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I'm practicing Flamenco guitar and I'm concentrating a LOT on the technique.
Flamenco is so demanding on the right hand, techniques like tremolo, rasgueados, alzapua ...

It is hard to play flamenco without having decent techniques, this could lead to frustrating.

Should I concentrate on other things? how to overcome the frustration while you are developing demanding techniques?

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Something that helps me is once a week, I just play - no practicing specifics, just fun. –  Michael May 5 '11 at 21:45
    
I believe you mean "frustration" instead of 'frustrating" –  Rein Henrichs May 5 '11 at 22:55
    
It's important to distinguish between emotional frustration and physical difficulty. The balance may change suddenly and this requires self-awareness. If it's "merely physical". you can charge through just a little further: ten more reps! five more! ... But if you're getting upset about "not-getting" something, stop. Play something fun. Try it later from a different angle. <br><br> Emotions affect your chemistry which affects your muscle response and your nervous system. Negative emotions will cause bad performance. And then practice becomes a chore, not play. –  luser droog Nov 5 '11 at 12:16
    
I just started but I've found this tutorial very helpful youtube.com/watch?v=77ScJgcOhZ0 I just about have the first rhythm down in about an hour. –  Caleb Apr 3 at 23:33
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3 Answers

up vote 10 down vote accepted

Some professions are very much about knowledge and the ability to exercise that knowledge, others are more about skill.

Music is very much about skill, and the thing with skills is that they take a long time to develop. With the exception of people with a natural aptitude, it takes a lot of time and patience -- there is just no way around it.

So what can you do to combat this sort of frustration:

  • Above all, be patient.
  • Work on the techniques in isolation. Find or invent exercises that target each of these techniques individually and start slow. Then maybe combine ones when you get good at them
  • Practice each one a little each day, don't get stuck on one.
  • Understand, that some days, 'It just ain't gonna happen'. Also, other days will be better -- it goes back and forth. If it isn't happening, don't force it, breath, practice it a little bit slowly and move on.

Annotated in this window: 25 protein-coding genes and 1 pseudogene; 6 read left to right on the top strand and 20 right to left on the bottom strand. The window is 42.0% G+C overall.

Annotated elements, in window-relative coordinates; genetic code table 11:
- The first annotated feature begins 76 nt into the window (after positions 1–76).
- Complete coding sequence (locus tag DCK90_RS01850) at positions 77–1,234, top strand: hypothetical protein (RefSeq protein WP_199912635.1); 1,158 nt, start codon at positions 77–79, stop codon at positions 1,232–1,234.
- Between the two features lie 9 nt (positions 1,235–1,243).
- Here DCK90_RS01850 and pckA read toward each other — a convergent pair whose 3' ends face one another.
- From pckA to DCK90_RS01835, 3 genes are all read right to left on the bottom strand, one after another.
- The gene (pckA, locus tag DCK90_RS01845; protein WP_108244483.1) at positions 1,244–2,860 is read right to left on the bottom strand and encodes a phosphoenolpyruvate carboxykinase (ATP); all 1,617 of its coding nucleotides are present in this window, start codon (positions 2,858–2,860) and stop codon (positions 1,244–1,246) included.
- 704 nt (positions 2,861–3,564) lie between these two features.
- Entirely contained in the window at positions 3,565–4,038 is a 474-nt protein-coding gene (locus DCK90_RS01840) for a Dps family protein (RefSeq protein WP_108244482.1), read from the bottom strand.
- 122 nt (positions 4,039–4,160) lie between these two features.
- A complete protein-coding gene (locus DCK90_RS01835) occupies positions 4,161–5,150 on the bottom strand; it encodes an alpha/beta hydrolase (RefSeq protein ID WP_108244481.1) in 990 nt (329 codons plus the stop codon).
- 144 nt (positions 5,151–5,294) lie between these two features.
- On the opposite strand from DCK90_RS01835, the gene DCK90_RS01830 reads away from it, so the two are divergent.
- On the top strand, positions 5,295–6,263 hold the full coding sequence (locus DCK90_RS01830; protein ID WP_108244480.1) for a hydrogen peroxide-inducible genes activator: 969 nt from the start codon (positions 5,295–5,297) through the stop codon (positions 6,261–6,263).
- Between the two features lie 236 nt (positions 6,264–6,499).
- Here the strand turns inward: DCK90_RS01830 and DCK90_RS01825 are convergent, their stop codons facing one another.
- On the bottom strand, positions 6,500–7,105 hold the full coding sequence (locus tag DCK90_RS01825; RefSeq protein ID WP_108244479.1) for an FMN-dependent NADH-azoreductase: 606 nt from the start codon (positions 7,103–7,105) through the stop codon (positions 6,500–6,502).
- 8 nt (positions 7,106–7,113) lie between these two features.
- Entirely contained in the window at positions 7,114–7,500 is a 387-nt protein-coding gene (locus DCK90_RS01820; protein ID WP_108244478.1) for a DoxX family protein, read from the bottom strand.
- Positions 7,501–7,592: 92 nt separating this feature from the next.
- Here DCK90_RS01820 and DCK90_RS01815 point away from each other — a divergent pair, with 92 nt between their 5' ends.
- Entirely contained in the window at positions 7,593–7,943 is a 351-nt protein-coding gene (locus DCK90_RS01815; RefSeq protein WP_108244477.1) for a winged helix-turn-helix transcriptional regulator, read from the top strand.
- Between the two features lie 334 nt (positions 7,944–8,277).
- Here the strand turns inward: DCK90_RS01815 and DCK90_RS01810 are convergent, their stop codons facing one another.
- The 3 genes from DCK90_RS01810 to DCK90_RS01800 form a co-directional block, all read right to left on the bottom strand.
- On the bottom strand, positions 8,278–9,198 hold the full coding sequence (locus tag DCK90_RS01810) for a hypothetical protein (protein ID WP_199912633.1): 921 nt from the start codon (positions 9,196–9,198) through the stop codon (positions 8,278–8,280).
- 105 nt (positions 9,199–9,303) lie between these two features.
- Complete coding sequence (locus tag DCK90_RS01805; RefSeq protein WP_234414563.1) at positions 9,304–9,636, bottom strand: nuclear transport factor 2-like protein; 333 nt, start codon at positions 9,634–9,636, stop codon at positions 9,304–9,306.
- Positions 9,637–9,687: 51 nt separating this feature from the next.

• Use mental practice, it is easier to do things if you can visualize what they look like, and also "visualize" how they feel and sound.
  • Take lots of breaks when you practice these techniques.
  • Focus on being relaxed while you practice. Maybe re-evaluate your caffeine intake if you find yourself raging.

Eventually, with good practice, and good teachers, these techniques will come. It will probably take you years -- enjoy the journey and don't force it.

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+1: Agree. Work on easier repertoire while drilling the techniques that give you trouble in isolation as part of your routine. Also, I'm a huge fan of (at least on piano) practicing difficult technique at incredibly slow tempos to get every little thing absolutely perfect while using more of your brain at a time. –  NReilingh May 6 '11 at 2:07
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Additional to Kyle Brand's ideas, which are clear and to the point, I always keep in my head the statements from Steve Vai on 'How to be Successful':

I always find it inspiring and puts me back in the mood to keep practicing and overcome the frustration.

I think the statement that resonates in my head the strongest is 'Whenever you get discouraged, go to the Big Picture...'

Best of luck

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This question on how to get out of a rut has some answers that may be appropriate. Not necessarily the specifics, but the general guidance on trying something new and avoiding the frustration points.

As @Kyle says - it's all about time, patience and practice, and you just need to make it easy on yourself those times when it just isn't flowing - maybe don't take 5arx's comment too literally on that link, but sometimes relaxing with a glass of wine could work:-)

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